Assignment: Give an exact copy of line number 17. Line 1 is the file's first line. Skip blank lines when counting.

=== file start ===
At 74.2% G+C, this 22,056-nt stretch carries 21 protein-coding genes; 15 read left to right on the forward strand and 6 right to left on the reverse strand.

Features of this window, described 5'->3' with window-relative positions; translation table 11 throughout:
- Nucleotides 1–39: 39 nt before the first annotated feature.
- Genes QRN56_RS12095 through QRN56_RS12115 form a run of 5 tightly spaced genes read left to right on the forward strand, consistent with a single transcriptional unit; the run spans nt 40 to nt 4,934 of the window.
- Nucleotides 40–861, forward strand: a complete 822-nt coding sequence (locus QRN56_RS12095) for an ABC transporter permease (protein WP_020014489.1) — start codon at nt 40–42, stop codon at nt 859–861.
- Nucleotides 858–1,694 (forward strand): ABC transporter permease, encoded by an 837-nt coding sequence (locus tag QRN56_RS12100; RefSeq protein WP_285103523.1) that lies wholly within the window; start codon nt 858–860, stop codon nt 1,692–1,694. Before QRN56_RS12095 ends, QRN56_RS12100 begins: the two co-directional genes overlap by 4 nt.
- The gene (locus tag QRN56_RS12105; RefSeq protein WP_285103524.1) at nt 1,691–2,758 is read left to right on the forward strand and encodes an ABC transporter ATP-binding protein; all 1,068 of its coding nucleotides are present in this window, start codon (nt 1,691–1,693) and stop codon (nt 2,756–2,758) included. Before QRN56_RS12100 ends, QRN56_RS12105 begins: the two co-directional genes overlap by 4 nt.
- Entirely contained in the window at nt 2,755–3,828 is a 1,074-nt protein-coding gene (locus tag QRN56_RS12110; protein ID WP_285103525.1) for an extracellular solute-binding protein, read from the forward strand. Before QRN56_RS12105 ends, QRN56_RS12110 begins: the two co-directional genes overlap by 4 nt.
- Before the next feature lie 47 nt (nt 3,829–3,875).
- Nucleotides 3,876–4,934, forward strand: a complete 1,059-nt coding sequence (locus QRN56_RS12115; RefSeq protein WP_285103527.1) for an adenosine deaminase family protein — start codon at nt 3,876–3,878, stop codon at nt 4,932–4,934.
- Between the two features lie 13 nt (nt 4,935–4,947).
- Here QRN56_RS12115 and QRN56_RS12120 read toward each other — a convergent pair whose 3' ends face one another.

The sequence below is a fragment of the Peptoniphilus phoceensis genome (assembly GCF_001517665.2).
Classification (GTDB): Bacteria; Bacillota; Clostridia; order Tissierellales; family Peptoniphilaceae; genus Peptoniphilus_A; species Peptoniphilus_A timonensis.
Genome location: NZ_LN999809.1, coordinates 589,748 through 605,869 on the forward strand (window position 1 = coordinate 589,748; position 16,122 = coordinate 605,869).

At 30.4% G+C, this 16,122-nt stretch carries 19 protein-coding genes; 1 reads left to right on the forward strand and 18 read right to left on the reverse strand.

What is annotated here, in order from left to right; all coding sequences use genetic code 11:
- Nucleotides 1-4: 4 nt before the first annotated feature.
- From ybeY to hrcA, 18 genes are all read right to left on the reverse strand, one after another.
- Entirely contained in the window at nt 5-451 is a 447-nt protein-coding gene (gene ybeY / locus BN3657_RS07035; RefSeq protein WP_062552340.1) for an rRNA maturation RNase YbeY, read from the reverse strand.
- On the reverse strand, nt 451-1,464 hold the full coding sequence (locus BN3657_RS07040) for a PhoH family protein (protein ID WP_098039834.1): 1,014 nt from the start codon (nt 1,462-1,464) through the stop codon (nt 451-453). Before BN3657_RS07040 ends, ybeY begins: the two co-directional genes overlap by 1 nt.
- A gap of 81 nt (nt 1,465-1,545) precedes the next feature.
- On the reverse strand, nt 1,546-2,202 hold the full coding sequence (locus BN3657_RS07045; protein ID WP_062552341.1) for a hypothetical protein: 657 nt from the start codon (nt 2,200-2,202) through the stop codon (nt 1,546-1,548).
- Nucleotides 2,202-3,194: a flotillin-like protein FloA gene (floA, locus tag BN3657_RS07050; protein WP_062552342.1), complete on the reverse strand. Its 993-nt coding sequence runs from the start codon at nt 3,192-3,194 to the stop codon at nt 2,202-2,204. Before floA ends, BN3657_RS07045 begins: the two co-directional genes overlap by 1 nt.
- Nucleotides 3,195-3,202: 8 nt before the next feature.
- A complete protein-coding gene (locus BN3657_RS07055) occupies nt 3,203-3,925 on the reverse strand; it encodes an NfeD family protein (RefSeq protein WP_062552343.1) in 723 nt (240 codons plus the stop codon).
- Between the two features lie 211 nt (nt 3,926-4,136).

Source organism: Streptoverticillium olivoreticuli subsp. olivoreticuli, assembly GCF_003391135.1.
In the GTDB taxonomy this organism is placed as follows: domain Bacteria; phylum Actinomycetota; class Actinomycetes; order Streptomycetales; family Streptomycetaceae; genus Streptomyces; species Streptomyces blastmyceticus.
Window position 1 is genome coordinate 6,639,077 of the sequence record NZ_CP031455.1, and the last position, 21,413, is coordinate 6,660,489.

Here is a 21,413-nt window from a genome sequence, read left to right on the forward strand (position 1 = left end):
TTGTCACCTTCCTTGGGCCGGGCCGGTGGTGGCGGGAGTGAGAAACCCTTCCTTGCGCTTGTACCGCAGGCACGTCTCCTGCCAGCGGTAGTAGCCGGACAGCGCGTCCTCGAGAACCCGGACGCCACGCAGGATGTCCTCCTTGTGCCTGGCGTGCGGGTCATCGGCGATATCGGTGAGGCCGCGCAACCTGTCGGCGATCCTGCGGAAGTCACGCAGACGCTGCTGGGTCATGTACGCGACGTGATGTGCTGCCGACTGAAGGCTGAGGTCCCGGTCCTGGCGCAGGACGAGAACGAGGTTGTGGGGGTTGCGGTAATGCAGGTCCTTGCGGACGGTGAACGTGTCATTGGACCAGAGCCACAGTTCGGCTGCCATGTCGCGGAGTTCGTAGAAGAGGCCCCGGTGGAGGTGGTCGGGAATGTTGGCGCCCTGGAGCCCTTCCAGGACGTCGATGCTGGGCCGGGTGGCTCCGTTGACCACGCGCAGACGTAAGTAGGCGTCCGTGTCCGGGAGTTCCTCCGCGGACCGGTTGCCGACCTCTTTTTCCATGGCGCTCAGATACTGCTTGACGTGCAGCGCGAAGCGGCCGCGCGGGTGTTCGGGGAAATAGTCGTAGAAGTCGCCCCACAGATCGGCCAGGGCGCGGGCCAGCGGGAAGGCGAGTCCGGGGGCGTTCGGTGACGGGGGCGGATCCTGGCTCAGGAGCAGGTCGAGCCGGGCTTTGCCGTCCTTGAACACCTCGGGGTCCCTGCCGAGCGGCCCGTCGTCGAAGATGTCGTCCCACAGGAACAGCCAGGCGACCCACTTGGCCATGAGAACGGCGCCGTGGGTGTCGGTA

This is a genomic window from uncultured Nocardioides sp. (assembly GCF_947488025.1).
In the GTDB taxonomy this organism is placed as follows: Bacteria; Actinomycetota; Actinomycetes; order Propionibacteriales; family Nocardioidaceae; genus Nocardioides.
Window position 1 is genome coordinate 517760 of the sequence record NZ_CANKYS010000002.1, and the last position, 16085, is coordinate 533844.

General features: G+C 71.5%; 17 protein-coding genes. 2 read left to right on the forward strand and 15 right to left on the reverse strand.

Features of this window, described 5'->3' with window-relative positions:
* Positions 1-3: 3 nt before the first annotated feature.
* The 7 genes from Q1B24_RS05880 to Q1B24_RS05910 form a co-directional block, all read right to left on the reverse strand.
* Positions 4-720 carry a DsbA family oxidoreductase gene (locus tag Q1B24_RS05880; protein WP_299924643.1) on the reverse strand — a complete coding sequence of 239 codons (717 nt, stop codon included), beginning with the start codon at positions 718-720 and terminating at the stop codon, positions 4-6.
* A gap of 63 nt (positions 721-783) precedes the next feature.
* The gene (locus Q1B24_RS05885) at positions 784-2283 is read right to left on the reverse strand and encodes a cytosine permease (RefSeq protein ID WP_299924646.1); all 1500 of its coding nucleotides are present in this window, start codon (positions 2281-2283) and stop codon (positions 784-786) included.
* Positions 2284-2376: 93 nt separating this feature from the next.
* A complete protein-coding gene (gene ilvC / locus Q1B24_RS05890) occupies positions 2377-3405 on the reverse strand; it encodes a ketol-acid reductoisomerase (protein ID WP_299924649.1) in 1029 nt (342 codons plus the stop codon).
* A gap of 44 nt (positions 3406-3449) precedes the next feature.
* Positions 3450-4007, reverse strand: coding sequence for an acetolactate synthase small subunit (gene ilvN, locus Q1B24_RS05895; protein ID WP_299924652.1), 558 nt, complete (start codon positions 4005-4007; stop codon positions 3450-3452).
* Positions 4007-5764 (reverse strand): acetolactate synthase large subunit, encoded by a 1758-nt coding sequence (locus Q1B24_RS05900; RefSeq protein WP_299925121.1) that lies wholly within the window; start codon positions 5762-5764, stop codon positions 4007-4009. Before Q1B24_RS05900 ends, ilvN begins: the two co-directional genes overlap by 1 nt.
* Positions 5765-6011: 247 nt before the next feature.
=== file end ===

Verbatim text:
What is annotated here, in order from left to right; all coding sequences use genetic code 11: